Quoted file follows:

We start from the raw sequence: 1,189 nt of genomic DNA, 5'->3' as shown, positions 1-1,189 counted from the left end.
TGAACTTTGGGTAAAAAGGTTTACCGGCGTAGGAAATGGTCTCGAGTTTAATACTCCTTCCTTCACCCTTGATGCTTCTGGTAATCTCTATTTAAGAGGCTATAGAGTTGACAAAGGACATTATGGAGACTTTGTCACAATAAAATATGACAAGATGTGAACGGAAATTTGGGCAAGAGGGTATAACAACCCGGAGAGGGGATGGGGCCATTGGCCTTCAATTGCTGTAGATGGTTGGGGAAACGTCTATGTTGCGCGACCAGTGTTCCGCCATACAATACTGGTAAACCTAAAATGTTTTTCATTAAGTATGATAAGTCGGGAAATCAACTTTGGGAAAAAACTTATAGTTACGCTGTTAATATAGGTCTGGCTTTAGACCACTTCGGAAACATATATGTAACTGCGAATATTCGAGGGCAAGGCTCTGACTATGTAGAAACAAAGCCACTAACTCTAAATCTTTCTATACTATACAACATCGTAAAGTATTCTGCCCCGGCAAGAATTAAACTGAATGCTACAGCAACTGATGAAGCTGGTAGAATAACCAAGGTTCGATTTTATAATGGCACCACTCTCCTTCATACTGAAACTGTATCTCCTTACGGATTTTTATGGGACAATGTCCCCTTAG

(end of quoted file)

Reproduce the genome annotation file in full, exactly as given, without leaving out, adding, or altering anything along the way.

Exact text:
We start from the raw sequence: 1,189 nt of genomic DNA, 5'->3' as shown, positions 1-1,189 counted from the left end.
TGAACTTTGGGTAAAAAGGTTTACCGGCGTAGGAAATGGTCTCGAGTTTAATACTCCTTCCTTCACCCTTGATGCTTCTGGTAATCTCTATTTAAGAGGCTATAGAGTTGACAAAGGACATTATGGAGACTTTGTCACAATAAAATATGACAAGATGTGAACGGAAATTTGGGCAAGAGGGTATAACAACCCGGAGAGGGGATGGGGCCATTGGCCTTCAATTGCTGTAGATGGTTGGGGAAACGTCTATGTTGCGCGACCAGTGTTCCGCCATACAATACTGGTAAACCTAAAATGTTTTTCATTAAGTATGATAAGTCGGGAAATCAACTTTGGGAAAAAACTTATAGTTACGCTGTTAATATAGGTCTGGCTTTAGACCACTTCGGAAACATATATGTAACTGCGAATATTCGAGGGCAAGGCTCTGACTATGTAGAAACAAAGCCACTAACTCTAAATCTTTCTATACTATACAACATCGTAAAGTATTCTGCCCCGGCAAGAATTAAACTGAATGCTACAGCAACTGATGAAGCTGGTAGAATAACCAAGGTTCGATTTTATAATGGCACCACTCTCCTTCATACTGAAACTGTATCTCCTTACGGATTTTTATGGGACAATGTCCCCTTAG